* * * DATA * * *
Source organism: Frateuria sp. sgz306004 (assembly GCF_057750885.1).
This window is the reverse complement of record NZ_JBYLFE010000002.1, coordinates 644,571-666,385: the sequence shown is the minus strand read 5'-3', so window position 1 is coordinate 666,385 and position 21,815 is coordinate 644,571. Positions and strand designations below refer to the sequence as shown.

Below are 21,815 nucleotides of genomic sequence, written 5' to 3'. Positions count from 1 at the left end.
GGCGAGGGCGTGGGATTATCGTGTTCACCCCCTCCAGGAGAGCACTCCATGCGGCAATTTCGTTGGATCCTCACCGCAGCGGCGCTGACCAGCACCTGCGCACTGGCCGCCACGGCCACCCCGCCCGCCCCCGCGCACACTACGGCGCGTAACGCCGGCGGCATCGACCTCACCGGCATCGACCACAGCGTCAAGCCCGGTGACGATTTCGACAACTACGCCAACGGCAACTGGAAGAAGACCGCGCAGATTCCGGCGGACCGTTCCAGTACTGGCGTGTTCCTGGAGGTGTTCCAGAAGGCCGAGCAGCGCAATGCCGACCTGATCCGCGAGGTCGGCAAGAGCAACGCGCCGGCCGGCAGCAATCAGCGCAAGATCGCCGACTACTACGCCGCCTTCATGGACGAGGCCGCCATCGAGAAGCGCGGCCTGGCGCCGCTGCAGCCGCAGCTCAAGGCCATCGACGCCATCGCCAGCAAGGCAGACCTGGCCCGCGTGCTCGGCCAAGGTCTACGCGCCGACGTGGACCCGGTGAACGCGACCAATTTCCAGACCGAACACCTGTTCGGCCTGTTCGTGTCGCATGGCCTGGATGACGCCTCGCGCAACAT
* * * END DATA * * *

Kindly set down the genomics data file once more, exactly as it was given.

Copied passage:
Source organism: Frateuria sp. sgz306004 (assembly GCF_057750885.1).
This window is the reverse complement of record NZ_JBYLFE010000002.1, coordinates 644,571-666,385: the sequence shown is the minus strand read 5'-3', so window position 1 is coordinate 666,385 and position 21,815 is coordinate 644,571. Positions and strand designations below refer to the sequence as shown.

Below are 21,815 nucleotides of genomic sequence, written 5' to 3'. Positions count from 1 at the left end.
GGCGAGGGCGTGGGATTATCGTGTTCACCCCCTCCAGGAGAGCACTCCATGCGGCAATTTCGTTGGATCCTCACCGCAGCGGCGCTGACCAGCACCTGCGCACTGGCCGCCACGGCCACCCCGCCCGCCCCCGCGCACACTACGGCGCGTAACGCCGGCGGCATCGACCTCACCGGCATCGACCACAGCGTCAAGCCCGGTGACGATTTCGACAACTACGCCAACGGCAACTGGAAGAAGACCGCGCAGATTCCGGCGGACCGTTCCAGTACTGGCGTGTTCCTGGAGGTGTTCCAGAAGGCCGAGCAGCGCAATGCCGACCTGATCCGCGAGGTCGGCAAGAGCAACGCGCCGGCCGGCAGCAATCAGCGCAAGATCGCCGACTACTACGCCGCCTTCATGGACGAGGCCGCCATCGAGAAGCGCGGCCTGGCGCCGCTGCAGCCGCAGCTCAAGGCCATCGACGCCATCGCCAGCAAGGCAGACCTGGCCCGCGTGCTCGGCCAAGGTCTACGCGCCGACGTGGACCCGGTGAACGCGACCAATTTCCAGACCGAACACCTGTTCGGCCTGTTCGTGTCGCATGGCCTGGATGACGCCTCGCGCAACAT